Lookism may triumph.
Beauty Contest Features Algorithmic Judges.
“It’s often said that beauty is in the eye of the beholder. That concept will be put to the test next year during a unique beauty contest where robots trained by deep neural networks will judge human contestants based on perceived “wrinkliness” and other features.
“What would you say if I told you that today’s beauty contests are very biased and limited and we are looking at the wrong features when evaluating other people?” writes Olga Kairova, a deep learning technology evangelist involved with Beauty.AI, which is holding the robot-judged competition. “People cannot easily link facial data to millions of parameters that make other humans beautiful.”
Beauty.AI hopes to remedy the subjectivism and limited analytical capabilities of human judges with a beauty contest featuring an all-robot jury. The contest, which is slated for January and co-sponsored by Nvidia and Microsoft, will showcase the abilities of data scientists to build algorithms that can analyze and measure a variety of factors, including face symmetry, skin color, gender, age group, ethnicity, and personal achievement.
“The project will start with a beauty contest judged entirely by robot jury, where people can enter using a mobile app and data scientists teams from all over the world can submit algorithms for evaluating the many criteria linked to perception of human beauty, ‘youthfulness’ for their own age, and many other parameters,” writes Kairova, who a business development manager at Youth Laboratories, a Russian outfit that’s co-sponsoring Beauty.AI.
While there have been other attempts to use artificial intelligence in judging beauty contests, this time will be different, Kairova says. “This time it will have a global impact because of the advances in deep learning, symbolic learning, and massive semantic analysis,” she says.
Indeed, machine learning algorithms are getting better and better at identifying the things that people value, especially when paired with deep learning approaches and turbo-charged with GPUs. We’re seeing particular advances in new approaches to the computer vision problem–whether it’s identifying right whales based on the pattern of scales on their backs or imbuing the cameras on smartphones with apps that can mimic human aesthetic.
Adults over the age of 20 can join the fun by downloading the Beauty.AI mobile app, taking a photo of themselves (a “selfie” as it were), and uploading the picture to the organization. Female contestants are asked not to wear makeup, and male contestants are asked not to have facial hair (which can confuse the algorithms). No glasses are allowed, and the deadline to submit a photo is January 15, 2016.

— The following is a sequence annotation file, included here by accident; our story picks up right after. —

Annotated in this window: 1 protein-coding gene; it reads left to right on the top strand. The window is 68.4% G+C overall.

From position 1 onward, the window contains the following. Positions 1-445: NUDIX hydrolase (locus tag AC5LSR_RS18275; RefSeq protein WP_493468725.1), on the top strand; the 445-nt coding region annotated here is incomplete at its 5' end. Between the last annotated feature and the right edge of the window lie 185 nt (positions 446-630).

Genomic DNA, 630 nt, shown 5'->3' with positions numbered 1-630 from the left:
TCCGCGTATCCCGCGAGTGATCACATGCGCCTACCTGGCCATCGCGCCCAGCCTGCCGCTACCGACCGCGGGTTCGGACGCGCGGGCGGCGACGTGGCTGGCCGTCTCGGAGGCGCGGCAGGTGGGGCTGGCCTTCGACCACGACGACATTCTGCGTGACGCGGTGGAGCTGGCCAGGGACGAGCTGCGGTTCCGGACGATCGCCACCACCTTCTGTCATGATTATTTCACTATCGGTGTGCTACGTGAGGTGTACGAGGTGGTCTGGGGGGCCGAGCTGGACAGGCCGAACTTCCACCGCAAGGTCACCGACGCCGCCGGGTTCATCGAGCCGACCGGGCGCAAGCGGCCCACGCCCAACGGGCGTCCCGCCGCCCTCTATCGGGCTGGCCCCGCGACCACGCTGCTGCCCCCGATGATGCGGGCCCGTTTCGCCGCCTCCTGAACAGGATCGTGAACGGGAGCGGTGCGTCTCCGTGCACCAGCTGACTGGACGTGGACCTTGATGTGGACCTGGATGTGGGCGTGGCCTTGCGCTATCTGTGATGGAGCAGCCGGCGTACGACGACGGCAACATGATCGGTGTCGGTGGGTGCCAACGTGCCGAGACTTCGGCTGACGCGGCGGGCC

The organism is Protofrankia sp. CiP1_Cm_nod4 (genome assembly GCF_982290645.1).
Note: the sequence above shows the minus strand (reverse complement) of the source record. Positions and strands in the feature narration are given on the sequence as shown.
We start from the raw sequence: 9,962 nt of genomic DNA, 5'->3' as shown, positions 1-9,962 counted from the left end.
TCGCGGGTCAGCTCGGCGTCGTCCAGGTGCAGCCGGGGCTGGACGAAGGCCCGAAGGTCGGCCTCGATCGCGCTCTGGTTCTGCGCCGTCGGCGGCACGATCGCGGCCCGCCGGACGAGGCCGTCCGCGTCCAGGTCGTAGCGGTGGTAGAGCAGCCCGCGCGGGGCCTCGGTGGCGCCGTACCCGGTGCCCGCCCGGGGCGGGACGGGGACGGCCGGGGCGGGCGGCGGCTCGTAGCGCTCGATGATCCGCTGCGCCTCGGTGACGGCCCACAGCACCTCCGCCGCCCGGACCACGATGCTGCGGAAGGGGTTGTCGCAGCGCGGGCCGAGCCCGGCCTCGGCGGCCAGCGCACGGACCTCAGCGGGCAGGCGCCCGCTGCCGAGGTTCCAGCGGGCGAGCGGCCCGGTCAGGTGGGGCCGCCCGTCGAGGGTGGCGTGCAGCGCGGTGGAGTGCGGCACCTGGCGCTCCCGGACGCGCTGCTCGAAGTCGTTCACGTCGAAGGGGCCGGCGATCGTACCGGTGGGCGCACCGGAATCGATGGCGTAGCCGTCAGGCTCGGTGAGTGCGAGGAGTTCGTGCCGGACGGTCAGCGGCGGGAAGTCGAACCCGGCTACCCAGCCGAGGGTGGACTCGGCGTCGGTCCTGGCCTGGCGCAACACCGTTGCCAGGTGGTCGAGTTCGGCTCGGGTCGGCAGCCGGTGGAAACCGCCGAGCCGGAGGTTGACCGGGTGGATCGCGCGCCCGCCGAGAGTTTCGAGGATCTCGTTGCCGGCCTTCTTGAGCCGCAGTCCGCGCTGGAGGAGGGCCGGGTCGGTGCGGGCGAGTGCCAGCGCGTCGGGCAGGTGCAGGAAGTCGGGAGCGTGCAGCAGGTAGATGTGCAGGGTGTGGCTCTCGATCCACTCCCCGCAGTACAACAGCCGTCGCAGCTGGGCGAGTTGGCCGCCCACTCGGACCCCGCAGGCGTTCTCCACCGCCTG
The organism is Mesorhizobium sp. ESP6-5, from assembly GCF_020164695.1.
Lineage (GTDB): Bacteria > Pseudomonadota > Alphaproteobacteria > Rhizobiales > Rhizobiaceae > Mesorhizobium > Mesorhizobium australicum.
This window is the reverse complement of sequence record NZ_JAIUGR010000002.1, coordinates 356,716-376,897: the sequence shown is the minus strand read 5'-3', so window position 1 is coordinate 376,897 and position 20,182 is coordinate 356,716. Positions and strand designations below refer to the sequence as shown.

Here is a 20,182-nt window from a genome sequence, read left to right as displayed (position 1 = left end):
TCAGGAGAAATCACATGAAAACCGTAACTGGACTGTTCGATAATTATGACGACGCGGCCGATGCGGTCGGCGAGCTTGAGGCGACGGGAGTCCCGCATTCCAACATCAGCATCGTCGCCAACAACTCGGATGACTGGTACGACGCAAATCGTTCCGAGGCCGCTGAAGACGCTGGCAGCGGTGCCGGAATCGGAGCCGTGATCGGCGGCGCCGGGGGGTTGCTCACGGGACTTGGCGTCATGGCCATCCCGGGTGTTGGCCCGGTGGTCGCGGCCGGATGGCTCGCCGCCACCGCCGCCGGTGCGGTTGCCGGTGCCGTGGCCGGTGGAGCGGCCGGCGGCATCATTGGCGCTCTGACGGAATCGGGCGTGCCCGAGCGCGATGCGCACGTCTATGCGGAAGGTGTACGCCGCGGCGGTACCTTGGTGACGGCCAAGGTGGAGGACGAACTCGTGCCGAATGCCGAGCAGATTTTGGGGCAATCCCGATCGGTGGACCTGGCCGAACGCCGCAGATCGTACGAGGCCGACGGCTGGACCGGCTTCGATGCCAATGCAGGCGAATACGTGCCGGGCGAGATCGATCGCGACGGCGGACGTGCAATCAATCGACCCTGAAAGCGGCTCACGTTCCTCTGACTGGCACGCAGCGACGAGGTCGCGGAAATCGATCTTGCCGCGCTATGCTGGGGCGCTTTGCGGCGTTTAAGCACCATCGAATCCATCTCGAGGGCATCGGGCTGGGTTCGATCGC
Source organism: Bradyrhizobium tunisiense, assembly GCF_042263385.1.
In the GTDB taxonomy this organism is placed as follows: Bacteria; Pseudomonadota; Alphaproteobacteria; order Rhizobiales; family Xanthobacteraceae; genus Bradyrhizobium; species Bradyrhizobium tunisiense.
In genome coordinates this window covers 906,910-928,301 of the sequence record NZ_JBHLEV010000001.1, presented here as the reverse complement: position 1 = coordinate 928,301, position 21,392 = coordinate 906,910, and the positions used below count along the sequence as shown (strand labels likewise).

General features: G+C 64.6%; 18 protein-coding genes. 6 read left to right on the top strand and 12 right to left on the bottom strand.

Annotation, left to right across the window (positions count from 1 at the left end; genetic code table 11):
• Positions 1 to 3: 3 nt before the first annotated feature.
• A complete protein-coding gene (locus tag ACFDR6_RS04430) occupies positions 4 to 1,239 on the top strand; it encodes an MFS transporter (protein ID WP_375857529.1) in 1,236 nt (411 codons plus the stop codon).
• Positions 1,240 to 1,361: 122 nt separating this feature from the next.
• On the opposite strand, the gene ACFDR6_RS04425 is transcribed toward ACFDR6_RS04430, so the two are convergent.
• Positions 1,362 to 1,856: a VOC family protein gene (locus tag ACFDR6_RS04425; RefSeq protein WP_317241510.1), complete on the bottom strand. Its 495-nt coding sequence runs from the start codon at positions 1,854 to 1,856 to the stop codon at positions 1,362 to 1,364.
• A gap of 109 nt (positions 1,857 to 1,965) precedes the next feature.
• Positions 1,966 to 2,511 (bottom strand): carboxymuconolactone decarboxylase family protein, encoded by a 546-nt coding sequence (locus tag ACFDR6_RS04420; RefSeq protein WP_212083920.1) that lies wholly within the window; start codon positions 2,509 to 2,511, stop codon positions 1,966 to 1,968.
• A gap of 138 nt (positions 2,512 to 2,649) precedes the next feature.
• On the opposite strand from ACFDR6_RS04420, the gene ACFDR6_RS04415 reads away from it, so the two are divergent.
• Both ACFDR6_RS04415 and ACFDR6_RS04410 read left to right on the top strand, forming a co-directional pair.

The real fun begins on January 20, which is the deadline for data scientists to submit their algorithms to Beauty.AI. The final judging will involve an ensemble of many algorithms, each of which will be called upon to judge a single aspect of the contestant’s appearance and achievements.
So far, three algorithms are slated to do some judging, including the RYNLK wrinkle detector, MADIS (Model Alliance Digital Intelligence Scout), and Symmetry Master. But there is room for many more algorithms.
The results of the contest will be announced January 28. Men and women will compete in separate categories, and there will be five age brackets for contestants aged 20 to 60 or older. For more info see beauty.ai.
*People debated whether this was a genuine mistake or a bid to get publicity by pageant organizers. Some said Harvary was the loser in it all. Others thought he was the winner. Most felt sorry for Miss Colombia.
If there’s a real winner from the snafu , it probably has to be Ariadna Gutierrez. This year’s Miss Colombia spent two entire minutes thinking she was the winner of the pageant (and had earned the opportunities and prizes that come along with it), only to learn that Miss Philippines had actually earned the crown. When Gutierrez eventually spoke about the experience, she was extremely graceful about the whole thing.